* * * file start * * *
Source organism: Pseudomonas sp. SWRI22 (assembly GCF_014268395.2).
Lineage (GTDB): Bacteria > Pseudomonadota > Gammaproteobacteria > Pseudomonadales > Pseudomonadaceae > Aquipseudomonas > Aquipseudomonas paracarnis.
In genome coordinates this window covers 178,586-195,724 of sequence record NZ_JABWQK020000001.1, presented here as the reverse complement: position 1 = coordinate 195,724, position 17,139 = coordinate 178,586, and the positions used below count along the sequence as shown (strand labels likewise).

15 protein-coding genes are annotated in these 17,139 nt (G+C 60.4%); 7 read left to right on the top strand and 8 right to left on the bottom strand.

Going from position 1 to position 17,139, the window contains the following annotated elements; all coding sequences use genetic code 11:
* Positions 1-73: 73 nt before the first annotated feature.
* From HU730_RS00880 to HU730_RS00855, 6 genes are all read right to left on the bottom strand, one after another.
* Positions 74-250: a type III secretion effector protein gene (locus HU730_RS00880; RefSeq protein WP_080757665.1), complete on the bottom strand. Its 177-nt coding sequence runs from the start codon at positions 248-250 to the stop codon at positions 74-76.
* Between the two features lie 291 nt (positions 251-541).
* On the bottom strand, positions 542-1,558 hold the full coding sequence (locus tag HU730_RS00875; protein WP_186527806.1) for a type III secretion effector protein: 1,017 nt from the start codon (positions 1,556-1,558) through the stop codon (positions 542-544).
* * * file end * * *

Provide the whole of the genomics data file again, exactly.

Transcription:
Source organism: Pseudomonas sp. SWRI22 (assembly GCF_014268395.2).
Lineage (GTDB): Bacteria > Pseudomonadota > Gammaproteobacteria > Pseudomonadales > Pseudomonadaceae > Aquipseudomonas > Aquipseudomonas paracarnis.
In genome coordinates this window covers 178,586-195,724 of sequence record NZ_JABWQK020000001.1, presented here as the reverse complement: position 1 = coordinate 195,724, position 17,139 = coordinate 178,586, and the positions used below count along the sequence as shown (strand labels likewise).

15 protein-coding genes are annotated in these 17,139 nt (G+C 60.4%); 7 read left to right on the top strand and 8 right to left on the bottom strand.

Going from position 1 to position 17,139, the window contains the following annotated elements; all coding sequences use genetic code 11:
* Positions 1-73: 73 nt before the first annotated feature.
* From HU730_RS00880 to HU730_RS00855, 6 genes are all read right to left on the bottom strand, one after another.
* Positions 74-250: a type III secretion effector protein gene (locus HU730_RS00880; RefSeq protein WP_080757665.1), complete on the bottom strand. Its 177-nt coding sequence runs from the start codon at positions 248-250 to the stop codon at positions 74-76.
* Between the two features lie 291 nt (positions 251-541).
* On the bottom strand, positions 542-1,558 hold the full coding sequence (locus tag HU730_RS00875; protein WP_186527806.1) for a type III secretion effector protein: 1,017 nt from the start codon (positions 1,556-1,558) through the stop codon (positions 542-544).